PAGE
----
30 Songs, 1 Hour 16 Minutes

EDITORS’ NOTES

A formidable pop force in their Canadian homeland, Nova Scotia’s Sloan have been relegated to cult status elsewhere. Their ‘60s flavored retro-pop and early ‘70s AM radio hooks make their every release feel like a trip into an alternate musical library where the likes of the Beatles, Badfinger, Eric Carmen and the Raspberries have been recast as modern rockers. Never Hear the End of It is a sprawling 30(!) track album that amazingly never wears out its welcome – though the sheer abundance is inevitably overwhelming. The tracks come charging out of the gate with tight harmonies, enthusiastic handclaps, hastily strummed guitars and a myriad of keyboards. If you weren’t told otherwise, you might think this was a collection of singles spanning their entire career. While there are minor tracks that serve as segues to other tracks (“Something’s Wrong”), overall these are well thought out compositions that playfully twist their influences into new configurations (hear the “Tomorrow Never Knows” drumbeat behind “Golden Eyes”). Traces of garage rock (“Ana Lucia”), the Beach Boys and Hollies (“I Understand”) the ‘60s Brit Invasion (“Will I Belong”) and ’70s new wave-punk rock (“HFXNSHC”) abound.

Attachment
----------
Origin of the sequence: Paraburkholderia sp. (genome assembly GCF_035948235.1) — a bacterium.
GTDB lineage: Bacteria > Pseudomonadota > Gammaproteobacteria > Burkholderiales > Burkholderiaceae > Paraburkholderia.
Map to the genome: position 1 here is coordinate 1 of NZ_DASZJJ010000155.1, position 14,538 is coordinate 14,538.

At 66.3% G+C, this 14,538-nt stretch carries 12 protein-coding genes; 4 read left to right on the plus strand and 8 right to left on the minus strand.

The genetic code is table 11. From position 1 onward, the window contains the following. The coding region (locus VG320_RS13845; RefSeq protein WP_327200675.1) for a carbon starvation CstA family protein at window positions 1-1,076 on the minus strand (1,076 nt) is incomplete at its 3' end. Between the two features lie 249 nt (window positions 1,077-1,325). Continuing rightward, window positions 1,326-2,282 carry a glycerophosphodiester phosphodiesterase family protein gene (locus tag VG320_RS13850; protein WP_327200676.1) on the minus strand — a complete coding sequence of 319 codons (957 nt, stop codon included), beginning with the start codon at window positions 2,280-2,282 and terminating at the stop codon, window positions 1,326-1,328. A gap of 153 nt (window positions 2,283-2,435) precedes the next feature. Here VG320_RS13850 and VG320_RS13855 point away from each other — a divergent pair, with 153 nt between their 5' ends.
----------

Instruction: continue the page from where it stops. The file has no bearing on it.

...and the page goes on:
EDITORS’ NOTES

A formidable pop force in their Canadian homeland, Nova Scotia’s Sloan have been relegated to cult status elsewhere. Their ‘60s flavored retro-pop and early ‘70s AM radio hooks make their every release feel like a trip into an alternate musical library where the likes of the Beatles, Badfinger, Eric Carmen and the Raspberries have been recast as modern rockers. Never Hear the End of It is a sprawling 30(!) track album that amazingly never wears out its welcome – though the sheer abundance is inevitably overwhelming. The tracks come charging out of the gate with tight harmonies, enthusiastic handclaps, hastily strummed guitars and a myriad of keyboards. If you weren’t told otherwise, you might think this was a collection of singles spanning their entire career. While there are minor tracks that serve as segues to other tracks (“Something’s Wrong”), overall these are well thought out compositions that playfully twist their influences into new configurations (hear the “Tomorrow Never Knows” drumbeat behind “Golden Eyes”). Traces of garage rock (“Ana Lucia”), the Beach Boys and Hollies (“I Understand”) the ‘60s Brit Invasion (“Will I Belong”) and ’70s new wave-punk rock (“HFXNSHC”) abound.

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